A healthy, varied diet is important for ensuring both the mother and her developing baby receive adequate nutrition. Although its best to get vitamins and minerals from the food you eat, when pregnant or breastfeeding, some specific vitamins are recommended to ensure you get adequate amounts. Below are 5 key messages from an article I wrote that discussed important vitamins required around the time of pregnancy and during breastfeeding.
Several key vitamins are needed during pregnancy and breastfeeding. Wherever possible, these should be provided by a good diet. However some supplements are recommended.
Since the early 1990s, it was evident that consumption of folic acid around the time of conception could reduce the risk of neural tube defects. The UK Government advises women who may become pregnant to take a daily folic acid supplement of 400 micrograms, continuing up to the 12th week of pregnancy.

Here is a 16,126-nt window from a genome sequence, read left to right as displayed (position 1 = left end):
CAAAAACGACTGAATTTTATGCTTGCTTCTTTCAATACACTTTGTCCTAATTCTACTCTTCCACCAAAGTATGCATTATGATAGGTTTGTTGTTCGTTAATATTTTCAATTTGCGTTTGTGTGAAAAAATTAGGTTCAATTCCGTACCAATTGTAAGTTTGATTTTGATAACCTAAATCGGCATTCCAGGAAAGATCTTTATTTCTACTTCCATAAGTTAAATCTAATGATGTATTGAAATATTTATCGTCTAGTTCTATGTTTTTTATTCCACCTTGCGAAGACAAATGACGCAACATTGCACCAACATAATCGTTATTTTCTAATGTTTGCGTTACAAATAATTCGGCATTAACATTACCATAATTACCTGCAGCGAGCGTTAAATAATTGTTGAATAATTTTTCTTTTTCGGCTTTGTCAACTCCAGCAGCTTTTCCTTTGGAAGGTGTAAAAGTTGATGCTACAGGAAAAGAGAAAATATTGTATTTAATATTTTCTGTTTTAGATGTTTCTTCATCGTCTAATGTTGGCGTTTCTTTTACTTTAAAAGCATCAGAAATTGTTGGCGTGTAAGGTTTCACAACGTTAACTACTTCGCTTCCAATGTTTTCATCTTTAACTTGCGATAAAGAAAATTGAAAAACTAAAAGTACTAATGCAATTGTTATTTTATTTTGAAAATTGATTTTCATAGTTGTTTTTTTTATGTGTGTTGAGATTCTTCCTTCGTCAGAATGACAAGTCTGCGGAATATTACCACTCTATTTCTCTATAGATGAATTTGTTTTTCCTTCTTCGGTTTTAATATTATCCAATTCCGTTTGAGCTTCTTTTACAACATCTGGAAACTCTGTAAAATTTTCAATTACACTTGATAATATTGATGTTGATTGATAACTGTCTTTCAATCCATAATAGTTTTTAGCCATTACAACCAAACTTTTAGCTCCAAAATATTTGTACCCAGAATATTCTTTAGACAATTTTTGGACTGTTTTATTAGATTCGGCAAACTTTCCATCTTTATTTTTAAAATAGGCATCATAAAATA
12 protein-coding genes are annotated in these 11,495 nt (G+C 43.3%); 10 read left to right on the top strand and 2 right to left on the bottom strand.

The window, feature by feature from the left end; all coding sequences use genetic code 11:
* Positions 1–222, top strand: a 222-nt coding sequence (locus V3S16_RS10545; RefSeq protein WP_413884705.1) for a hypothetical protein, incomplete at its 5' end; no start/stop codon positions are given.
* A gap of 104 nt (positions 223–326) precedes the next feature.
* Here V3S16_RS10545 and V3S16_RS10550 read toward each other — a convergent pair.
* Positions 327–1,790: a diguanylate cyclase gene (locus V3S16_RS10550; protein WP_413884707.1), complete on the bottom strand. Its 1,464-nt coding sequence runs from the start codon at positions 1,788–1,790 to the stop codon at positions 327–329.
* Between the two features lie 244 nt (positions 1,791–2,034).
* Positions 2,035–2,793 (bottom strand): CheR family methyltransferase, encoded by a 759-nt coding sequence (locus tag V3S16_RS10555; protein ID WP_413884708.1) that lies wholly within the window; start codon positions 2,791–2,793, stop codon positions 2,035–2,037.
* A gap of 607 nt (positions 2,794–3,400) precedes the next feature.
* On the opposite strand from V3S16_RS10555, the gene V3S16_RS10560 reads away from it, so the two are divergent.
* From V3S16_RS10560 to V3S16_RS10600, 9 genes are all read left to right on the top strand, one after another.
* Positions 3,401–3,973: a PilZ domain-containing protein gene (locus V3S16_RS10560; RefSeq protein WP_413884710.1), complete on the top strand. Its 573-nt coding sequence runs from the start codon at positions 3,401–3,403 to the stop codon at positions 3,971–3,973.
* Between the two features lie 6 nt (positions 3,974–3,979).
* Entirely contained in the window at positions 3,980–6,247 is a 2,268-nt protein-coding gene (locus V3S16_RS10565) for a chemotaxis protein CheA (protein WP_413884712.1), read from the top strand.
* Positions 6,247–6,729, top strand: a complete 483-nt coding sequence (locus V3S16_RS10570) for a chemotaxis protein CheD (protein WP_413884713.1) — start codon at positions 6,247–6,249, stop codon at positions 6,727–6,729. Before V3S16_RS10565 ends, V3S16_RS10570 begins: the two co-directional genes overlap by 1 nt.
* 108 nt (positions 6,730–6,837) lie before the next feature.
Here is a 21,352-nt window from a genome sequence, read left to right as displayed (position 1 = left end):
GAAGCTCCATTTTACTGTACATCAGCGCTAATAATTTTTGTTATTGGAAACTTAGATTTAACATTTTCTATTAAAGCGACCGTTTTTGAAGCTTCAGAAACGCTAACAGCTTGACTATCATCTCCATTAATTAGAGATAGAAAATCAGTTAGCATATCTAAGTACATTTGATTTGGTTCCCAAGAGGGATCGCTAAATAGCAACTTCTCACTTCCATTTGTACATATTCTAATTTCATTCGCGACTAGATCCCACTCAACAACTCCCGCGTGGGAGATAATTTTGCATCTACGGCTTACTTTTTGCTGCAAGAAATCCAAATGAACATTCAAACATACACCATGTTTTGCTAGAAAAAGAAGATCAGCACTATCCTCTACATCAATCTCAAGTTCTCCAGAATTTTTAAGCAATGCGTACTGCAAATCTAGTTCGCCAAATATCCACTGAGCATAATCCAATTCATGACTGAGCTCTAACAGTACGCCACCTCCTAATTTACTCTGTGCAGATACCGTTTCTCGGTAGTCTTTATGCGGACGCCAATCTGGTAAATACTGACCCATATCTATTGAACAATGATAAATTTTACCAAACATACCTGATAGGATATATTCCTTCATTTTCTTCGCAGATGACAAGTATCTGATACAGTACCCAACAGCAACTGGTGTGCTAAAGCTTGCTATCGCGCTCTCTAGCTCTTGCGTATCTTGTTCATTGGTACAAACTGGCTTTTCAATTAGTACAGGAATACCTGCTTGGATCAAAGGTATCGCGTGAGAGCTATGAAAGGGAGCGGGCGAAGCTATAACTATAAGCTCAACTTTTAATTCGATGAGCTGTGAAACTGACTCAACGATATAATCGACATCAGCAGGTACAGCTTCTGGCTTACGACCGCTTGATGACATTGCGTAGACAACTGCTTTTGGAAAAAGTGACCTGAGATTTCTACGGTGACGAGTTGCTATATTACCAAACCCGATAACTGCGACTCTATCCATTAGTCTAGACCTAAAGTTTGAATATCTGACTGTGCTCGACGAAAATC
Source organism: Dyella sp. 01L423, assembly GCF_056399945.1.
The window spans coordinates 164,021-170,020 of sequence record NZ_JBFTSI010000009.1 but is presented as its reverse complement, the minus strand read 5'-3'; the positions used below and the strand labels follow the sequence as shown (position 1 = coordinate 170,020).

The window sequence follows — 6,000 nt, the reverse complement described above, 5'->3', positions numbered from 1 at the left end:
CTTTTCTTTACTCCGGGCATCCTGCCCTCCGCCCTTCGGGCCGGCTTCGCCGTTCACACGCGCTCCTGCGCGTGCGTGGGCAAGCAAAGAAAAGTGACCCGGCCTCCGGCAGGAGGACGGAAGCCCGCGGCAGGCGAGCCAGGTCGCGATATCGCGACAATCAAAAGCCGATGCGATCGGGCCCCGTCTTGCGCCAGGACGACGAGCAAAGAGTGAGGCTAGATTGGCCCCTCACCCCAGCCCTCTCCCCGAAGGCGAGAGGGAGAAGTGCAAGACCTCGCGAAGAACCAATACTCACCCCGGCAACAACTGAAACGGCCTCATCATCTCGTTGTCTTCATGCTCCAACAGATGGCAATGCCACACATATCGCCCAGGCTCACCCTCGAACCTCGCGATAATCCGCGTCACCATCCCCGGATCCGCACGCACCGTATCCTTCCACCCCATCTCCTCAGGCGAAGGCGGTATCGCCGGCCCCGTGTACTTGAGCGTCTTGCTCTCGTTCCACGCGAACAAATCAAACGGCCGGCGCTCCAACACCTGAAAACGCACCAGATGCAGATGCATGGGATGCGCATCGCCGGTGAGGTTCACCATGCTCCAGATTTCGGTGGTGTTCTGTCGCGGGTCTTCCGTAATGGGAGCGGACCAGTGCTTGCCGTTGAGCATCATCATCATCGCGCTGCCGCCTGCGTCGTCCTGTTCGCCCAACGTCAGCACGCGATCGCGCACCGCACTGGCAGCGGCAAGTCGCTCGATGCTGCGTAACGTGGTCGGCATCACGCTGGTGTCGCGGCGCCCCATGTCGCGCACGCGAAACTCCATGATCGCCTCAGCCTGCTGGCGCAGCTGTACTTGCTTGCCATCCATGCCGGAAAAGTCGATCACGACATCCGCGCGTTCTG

Poor maternal vitamin D status can have an impact on the infant’s vitamin D status and their long-term bone health. Many women in the UK have a low vitamin D status which, if severe, puts them at risk of osteomalacia, the adult form of rickets.
Vitamin A is essential for normal structure and function of the skin and it’s also vital for vision, growth and a healthy immune system. Large amounts of vitamin A can harm the unborn baby, causing malformations.
Vegetarian diets that contain only small amounts of dairy products and eggs, and particularly vegan diets where no animal products are consumed, are likely to be lacking in vitamin B12 (and may also be low in calcium, vitamin B2, iron and vitamin D).
Wyness L (2015) Vitamin supplementation and nutrition during pregnancy and breastfeeding. British Journal of Midwifery 23(10): 695-701.